On Tuesday, Canada’s Chief Public Health Officer Dr. Theresa Tam admitted that Canada waited too long to close its borders, according to Blacklock’s Reporter.
“I think that in hindsight, yes, I think people could act faster and maybe in the future we will take different decisions,” said Tam with regard to restricting travel into Canada.
“In retrospect and maybe looking forward, the world might be a very different place in terms of whether this kind of measure is enacted,” said Tam.
Tam’s admission occurred during the House of Commons health committee.
The admission comes several months after the Liberal government insisted border closures would be ineffective in containing the coronavirus.
On February 17, Liberal Health Minister Patty Hajdu claimed that shutting Canada’s borders was “not effective at all.”
“The long-term implication of shutting down borders is, one, they’re not very effective in controlling disease. In fact they’re not effective at all,” said Hajdu at the time.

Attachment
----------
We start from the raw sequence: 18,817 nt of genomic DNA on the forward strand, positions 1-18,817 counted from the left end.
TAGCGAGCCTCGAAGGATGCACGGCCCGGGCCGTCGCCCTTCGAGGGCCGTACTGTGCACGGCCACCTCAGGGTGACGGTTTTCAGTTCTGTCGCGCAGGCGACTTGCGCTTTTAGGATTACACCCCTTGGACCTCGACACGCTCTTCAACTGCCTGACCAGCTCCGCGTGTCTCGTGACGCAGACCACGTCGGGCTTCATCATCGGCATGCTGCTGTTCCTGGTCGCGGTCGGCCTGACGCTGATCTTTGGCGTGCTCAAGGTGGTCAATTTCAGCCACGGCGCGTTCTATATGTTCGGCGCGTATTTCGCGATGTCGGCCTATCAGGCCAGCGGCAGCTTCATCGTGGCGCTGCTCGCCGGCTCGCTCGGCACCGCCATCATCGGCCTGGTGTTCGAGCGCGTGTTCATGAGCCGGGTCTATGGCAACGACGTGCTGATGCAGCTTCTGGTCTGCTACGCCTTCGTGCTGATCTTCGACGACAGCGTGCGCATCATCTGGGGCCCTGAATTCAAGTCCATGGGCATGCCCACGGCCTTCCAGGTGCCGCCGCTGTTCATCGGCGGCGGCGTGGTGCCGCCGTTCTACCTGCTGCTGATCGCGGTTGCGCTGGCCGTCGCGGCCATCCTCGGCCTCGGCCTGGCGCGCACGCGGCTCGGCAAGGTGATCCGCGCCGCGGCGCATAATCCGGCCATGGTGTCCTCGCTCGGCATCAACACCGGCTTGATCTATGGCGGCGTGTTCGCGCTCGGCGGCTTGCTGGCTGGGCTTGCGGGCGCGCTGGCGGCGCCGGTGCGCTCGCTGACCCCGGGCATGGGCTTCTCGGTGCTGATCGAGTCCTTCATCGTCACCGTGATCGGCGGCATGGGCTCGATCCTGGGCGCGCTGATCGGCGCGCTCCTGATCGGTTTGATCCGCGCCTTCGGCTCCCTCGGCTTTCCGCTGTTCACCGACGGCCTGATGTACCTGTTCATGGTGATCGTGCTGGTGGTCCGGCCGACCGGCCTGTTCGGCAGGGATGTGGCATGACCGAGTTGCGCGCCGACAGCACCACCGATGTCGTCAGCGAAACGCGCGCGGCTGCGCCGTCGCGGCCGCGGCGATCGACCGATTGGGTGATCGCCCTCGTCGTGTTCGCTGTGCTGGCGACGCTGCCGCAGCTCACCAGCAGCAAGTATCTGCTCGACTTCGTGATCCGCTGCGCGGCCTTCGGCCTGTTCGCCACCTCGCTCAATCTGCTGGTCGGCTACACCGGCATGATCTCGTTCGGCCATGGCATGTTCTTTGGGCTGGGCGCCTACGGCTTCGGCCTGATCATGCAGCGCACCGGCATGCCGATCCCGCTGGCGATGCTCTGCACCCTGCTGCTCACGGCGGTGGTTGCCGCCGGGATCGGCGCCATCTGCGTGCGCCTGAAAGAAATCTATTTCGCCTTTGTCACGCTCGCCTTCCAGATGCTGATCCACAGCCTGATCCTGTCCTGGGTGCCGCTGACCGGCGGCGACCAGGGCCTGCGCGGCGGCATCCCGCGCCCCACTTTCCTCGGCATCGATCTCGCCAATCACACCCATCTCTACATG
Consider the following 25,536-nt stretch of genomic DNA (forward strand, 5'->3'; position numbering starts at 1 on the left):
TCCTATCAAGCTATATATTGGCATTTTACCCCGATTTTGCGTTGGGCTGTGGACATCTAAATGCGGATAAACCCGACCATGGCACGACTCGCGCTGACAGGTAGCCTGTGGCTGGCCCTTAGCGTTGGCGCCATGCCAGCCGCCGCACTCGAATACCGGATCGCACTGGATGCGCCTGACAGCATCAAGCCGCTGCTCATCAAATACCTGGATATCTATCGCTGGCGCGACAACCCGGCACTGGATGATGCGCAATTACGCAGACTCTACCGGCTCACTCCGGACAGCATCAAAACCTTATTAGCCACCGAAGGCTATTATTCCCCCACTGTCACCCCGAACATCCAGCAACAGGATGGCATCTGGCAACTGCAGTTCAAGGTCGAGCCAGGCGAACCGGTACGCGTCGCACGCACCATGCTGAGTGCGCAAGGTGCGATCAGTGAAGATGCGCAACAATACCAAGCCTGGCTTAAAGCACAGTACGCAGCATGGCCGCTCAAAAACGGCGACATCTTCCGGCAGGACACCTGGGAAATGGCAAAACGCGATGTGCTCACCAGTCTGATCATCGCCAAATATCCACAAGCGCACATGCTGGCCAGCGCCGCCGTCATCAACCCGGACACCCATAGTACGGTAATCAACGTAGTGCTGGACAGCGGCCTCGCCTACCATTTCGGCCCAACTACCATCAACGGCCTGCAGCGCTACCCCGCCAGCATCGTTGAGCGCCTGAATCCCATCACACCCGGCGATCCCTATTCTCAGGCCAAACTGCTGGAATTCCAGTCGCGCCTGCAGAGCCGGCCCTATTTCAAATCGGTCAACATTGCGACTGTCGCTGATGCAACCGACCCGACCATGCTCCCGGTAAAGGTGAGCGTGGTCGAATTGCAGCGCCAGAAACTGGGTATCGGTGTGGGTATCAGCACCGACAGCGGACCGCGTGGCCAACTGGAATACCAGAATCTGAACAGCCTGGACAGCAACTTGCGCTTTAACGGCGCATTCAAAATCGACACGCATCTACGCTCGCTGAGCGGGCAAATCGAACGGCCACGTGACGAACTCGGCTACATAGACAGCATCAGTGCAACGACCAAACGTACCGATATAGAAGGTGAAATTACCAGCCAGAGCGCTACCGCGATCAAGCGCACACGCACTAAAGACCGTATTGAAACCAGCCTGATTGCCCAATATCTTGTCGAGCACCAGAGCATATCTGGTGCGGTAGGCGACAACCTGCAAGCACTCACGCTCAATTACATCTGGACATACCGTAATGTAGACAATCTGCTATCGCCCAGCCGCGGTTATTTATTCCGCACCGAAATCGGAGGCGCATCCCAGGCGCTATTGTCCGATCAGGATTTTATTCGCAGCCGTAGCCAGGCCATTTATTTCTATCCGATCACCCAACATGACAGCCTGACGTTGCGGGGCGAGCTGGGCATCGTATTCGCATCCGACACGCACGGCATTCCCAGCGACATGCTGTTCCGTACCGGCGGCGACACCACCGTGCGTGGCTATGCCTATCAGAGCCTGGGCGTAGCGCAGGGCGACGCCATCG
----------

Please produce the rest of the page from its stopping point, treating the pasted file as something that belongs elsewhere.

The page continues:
Hajdu maintained her position regarding the effectiveness of border closures. In March, she told reporters that borders were “less relevant” as the virus spread.
“The more countries that have outbreaks, the less relevant borders become. A virus knows no borders,” said Hajdu.
Only a few weeks after the statement, the Canadian government closed its border with the US to non-essential traffic.
When questioned about whether she stood by her position by the end of April, Hajdu seemingly blamed other countries like Iran and Italy for the reason Canada had to close its borders instead of taking responsibility.
“Those containment efforts ultimately failed and I will point to the fact that I stand by the remarks that I made around borders. We now have stronger measures on our borders, it became very clear that other countries did not have a good handle on what their outbreaks were looking like including countries like Iran and Italy who were struggling,” said Hajdu.
On Tuesday, the federal government extended restrictions along the US-Canada border up to June 21.